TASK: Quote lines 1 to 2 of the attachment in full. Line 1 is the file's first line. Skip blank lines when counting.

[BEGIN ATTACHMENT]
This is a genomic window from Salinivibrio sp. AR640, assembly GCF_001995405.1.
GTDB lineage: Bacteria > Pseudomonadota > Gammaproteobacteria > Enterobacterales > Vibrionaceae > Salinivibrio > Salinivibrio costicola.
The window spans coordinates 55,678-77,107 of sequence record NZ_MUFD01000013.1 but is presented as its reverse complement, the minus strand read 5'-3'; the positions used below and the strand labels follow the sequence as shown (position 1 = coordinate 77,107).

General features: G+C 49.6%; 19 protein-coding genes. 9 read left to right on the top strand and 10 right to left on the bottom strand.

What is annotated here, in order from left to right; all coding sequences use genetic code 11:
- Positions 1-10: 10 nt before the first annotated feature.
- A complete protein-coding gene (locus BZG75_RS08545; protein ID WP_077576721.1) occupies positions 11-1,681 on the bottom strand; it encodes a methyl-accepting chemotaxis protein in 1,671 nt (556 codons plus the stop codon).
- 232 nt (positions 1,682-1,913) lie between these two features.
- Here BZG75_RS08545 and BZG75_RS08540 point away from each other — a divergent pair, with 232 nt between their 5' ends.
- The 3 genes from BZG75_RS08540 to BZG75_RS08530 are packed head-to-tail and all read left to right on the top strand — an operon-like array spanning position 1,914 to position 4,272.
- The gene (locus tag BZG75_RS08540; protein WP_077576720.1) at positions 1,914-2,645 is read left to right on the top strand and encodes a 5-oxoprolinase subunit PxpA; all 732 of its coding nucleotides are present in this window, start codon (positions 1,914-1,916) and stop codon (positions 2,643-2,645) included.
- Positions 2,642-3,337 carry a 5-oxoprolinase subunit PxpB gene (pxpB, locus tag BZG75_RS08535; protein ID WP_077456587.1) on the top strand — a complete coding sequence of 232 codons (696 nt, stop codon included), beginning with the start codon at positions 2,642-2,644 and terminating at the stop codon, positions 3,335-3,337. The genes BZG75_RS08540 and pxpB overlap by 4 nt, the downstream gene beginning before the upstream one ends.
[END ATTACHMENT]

This is a genomic window from Salinivibrio sp. AR640, assembly GCF_001995405.1.
GTDB lineage: Bacteria > Pseudomonadota > Gammaproteobacteria > Enterobacterales > Vibrionaceae > Salinivibrio > Salinivibrio costicola.